Hwange villagers adopt Holistic Management

previously published in the Zimbabwe Herald 10/10/96

The quest for survival in Hwange and Victoria Falls, threatened by looming environmental degradation, has taught the villagers new techniques of sustainable development.

Tired of living in the shadow of tourism projecting facades of leisure centres, for tourists with little or no retainer for the providers of the services, the villagers guard their land jealously against further degradation.

A recent field visit to the Matetsi Project, 22 km from Victoria Falls and about 15 km west of Hwange communal lands, organised by a local non-governmental organisation, revealed the sad and yet so comforting story of a community committed to restoration.

Several villages in the remote outposts of the tourist resort centres have discovered the technique of holistic management, a decision-making process, which ensures that simultaneously each decision made ecologically, economically, and socially contributes to long-term stability and sustainability.

The technique is defined as a whole new management approach helping people and communities--urban and rural--to improve the quality of their lives and generate real wealth, while simultaneously restoring the environment and enhancing biodiversity.

Holistic management is based on the theory of Holism, a concept first recognised and articulated in 1926 by South African philosopher and statesman Jan Smuts in his book, Holism and Evolution.

Holism is the idea that nature only functions in wholes, rather than "interconnecting parts" and that nature will never be understood by studying the "parts." Land and other resources cannot be managed in isolation from the humans tied and dependent on these resources.

It is therefore a technique which manages whole situations, whole farms, whole villages and whole communities. This means it covers people, their resource base (land) and the wealth that can be generated from the land.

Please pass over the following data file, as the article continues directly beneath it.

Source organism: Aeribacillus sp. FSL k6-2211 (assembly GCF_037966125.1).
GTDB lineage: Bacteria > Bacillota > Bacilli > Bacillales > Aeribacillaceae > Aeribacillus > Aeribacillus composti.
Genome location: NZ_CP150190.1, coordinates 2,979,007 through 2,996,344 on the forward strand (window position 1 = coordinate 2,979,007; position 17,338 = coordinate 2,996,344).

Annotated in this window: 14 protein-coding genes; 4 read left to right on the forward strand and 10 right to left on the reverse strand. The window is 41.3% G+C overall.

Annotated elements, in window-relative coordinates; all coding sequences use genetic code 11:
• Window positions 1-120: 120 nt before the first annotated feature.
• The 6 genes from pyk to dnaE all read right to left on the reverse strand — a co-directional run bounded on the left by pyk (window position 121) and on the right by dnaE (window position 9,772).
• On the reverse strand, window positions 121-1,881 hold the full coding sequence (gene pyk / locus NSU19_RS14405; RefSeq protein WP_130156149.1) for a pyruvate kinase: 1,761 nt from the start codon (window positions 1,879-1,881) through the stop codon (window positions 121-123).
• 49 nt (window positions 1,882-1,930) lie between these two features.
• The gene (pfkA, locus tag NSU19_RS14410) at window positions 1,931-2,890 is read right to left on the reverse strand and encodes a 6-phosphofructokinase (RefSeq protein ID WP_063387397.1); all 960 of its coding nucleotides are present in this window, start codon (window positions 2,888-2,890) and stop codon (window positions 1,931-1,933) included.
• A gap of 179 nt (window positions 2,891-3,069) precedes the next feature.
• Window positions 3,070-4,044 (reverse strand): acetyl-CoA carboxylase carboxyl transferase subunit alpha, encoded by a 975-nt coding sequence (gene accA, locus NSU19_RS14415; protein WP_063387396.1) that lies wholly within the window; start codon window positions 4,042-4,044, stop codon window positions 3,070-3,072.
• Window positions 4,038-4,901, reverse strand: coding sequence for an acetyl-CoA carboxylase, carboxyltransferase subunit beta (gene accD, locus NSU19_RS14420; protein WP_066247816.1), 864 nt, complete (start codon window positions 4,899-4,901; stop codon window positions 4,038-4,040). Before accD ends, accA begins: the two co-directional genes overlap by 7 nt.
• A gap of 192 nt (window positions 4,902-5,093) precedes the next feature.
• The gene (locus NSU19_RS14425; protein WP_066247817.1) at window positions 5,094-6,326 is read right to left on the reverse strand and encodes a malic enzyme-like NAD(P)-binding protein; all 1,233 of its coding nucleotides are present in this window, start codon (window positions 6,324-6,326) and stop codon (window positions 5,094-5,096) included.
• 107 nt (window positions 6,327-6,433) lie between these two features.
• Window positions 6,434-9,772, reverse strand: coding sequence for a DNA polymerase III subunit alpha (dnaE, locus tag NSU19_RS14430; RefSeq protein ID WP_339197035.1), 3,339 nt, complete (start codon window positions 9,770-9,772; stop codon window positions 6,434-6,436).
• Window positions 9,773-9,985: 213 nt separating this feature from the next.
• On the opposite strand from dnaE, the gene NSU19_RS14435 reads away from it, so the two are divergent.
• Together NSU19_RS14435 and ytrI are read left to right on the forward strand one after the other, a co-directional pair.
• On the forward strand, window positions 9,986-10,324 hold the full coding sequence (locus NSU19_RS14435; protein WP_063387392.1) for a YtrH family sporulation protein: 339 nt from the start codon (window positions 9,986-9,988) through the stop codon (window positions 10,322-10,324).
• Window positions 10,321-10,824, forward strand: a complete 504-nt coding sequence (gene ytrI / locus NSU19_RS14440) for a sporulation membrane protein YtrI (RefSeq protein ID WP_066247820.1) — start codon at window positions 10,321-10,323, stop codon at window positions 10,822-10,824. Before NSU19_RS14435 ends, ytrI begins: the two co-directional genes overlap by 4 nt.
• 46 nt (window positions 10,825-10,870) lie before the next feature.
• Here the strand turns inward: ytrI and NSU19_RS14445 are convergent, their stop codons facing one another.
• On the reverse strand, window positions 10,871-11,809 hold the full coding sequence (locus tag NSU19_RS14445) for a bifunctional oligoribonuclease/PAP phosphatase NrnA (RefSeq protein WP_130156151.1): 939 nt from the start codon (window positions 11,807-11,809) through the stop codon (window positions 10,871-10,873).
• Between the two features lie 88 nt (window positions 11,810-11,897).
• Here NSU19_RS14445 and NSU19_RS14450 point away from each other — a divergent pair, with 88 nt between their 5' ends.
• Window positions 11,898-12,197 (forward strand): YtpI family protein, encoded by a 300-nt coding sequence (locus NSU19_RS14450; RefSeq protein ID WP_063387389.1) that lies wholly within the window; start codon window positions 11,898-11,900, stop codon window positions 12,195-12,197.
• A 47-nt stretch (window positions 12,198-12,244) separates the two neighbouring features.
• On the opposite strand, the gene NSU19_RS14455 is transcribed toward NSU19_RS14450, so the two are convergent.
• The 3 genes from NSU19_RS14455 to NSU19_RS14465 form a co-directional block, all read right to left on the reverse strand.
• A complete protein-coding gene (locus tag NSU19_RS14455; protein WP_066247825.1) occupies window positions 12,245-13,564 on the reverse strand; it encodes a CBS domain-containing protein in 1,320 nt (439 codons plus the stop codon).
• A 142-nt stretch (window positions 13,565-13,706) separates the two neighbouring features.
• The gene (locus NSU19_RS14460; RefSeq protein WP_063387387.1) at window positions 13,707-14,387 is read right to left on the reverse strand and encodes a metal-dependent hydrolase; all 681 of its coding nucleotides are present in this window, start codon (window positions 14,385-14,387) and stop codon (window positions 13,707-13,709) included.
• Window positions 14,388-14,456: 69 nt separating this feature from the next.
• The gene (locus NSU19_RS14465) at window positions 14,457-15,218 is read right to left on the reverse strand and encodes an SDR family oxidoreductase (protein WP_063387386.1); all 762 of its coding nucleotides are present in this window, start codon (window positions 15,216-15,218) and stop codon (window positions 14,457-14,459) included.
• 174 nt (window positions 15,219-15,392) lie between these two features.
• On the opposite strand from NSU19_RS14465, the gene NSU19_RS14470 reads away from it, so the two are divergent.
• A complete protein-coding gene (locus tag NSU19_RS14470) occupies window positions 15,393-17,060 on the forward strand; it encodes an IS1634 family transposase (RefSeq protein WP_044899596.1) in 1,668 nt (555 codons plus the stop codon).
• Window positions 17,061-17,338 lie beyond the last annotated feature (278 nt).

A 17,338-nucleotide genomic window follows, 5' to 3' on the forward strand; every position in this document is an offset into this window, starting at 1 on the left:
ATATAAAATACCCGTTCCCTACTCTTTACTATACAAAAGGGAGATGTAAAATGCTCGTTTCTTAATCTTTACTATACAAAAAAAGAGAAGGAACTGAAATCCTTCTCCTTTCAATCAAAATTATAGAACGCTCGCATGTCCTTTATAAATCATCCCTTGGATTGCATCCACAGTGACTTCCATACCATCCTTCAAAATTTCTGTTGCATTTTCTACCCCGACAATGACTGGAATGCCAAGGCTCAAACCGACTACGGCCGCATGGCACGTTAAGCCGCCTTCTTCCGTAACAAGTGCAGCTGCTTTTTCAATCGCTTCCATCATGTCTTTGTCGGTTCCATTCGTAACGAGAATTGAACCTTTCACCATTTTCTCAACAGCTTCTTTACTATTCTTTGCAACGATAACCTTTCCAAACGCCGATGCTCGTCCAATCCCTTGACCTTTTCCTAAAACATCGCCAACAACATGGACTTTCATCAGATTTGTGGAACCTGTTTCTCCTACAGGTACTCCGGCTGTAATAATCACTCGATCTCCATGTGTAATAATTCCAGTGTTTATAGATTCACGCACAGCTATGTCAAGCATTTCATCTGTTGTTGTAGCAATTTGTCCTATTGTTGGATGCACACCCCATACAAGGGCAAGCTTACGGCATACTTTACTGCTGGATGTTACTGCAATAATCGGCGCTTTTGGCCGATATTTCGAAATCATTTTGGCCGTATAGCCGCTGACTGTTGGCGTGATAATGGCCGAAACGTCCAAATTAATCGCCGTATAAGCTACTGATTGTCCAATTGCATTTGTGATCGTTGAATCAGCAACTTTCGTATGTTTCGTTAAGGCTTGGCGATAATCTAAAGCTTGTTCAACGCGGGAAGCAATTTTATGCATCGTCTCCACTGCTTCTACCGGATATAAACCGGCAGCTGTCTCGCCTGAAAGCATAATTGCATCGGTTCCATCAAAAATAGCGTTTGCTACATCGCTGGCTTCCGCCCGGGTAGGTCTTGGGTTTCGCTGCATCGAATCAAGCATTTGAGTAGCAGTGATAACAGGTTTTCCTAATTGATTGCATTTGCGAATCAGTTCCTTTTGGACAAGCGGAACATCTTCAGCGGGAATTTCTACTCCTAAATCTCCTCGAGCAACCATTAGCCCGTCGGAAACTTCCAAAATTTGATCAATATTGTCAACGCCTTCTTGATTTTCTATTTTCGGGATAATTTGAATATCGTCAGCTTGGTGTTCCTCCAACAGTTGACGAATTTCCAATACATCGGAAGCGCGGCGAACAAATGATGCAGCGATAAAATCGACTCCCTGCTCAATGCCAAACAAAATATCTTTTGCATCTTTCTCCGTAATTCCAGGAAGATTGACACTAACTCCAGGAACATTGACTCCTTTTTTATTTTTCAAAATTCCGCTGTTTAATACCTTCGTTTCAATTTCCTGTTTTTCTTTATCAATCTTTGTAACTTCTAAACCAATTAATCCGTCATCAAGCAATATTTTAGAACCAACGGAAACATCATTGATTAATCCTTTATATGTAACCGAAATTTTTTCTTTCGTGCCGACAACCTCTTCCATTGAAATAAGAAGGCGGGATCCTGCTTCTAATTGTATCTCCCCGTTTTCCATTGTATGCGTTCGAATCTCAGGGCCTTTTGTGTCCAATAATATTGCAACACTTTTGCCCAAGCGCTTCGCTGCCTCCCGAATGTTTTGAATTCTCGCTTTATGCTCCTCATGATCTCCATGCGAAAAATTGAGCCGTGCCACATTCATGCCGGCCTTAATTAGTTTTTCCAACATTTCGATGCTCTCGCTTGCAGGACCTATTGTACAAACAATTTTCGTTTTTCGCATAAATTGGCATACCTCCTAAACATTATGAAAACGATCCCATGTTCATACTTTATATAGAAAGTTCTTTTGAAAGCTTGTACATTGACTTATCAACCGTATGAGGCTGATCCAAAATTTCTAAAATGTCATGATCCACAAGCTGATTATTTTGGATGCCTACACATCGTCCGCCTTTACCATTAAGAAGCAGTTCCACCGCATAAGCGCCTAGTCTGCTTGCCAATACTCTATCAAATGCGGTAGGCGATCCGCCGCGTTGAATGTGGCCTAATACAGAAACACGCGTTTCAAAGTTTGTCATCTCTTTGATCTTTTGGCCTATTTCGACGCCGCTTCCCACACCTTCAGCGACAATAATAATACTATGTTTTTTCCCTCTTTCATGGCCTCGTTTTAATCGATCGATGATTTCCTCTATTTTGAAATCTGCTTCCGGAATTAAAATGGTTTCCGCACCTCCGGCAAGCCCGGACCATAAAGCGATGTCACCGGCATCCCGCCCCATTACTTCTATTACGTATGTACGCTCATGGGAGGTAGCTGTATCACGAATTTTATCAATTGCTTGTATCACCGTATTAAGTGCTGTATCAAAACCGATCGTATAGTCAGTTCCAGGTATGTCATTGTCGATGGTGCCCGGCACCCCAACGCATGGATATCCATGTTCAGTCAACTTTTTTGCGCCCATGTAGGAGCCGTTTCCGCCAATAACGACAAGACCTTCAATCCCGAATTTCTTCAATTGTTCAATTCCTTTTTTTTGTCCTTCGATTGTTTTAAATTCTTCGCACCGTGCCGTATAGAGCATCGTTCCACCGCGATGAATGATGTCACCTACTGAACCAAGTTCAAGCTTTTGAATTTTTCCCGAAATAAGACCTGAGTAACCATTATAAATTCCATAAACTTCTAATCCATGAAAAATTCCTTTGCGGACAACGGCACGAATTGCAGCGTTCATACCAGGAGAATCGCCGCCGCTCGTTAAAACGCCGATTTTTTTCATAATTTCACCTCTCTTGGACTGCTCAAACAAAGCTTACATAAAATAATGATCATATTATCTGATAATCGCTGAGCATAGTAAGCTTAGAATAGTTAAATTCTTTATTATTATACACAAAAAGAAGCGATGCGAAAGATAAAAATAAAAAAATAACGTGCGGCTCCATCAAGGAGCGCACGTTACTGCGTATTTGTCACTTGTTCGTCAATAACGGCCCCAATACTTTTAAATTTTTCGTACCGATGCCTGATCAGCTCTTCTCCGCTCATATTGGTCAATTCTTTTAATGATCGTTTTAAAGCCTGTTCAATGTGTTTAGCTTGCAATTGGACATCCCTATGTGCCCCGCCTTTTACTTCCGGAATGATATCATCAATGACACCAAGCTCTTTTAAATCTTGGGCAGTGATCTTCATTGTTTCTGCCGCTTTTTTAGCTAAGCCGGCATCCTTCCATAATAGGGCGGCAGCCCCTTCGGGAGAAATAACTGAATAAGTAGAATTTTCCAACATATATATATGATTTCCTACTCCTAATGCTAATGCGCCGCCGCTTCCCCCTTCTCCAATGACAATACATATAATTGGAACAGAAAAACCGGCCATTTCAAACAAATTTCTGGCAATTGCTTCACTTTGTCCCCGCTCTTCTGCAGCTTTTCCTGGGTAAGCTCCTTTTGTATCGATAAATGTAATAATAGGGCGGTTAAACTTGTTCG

Seven villages around the Victoria Falls and Hwange are now effectively involved in holistic management. The seven--Mvutu, Mpumelelo, Ndlovu, Chewumba, Musenyika, Chishanga and Ndimakule--are now actively involved in planned grazing schemes.

Unlike the Agritex rotational schemes, planned grazing focuses much on the cattle density and encourages the grazing of as many cattle as possible before driving them to the next grazing lands. This allows the vegetation to recover.

The holistic goal here is to maintain a balanced ecological system without overgrazing. The planned grazing technique is not systematic. Out of the land marked for grazing, some areas can be grazed more than others depending on the revitalisation process.

Communities meet in their wards and villages to draw up charts of their grazing space. They agree and plan on which areas will be green and ready for grazing.

The idea is to avoid overgrazing of plants and keeping them closely bunched as much as possible. The process begins to cover bare soil and restore biodiversity.

Introduced by the African Centre for Holistic Resource Management, founded by Zimbabwean, Mr Allan Savory, in 1984, holistic management has also introduced a sustainable form of tourism or ecotourism in the form of cultural exchanges.

In Ndlovu, villagers have opened a bank account to save money for the construction of a chalet to entertain tourists.

The regional representative and director of the centre, Ms Joy Chidavaenzi, said in an interview that the technique had given the communities a weapon and shield to defend themselves against ideas that may be imposed on them.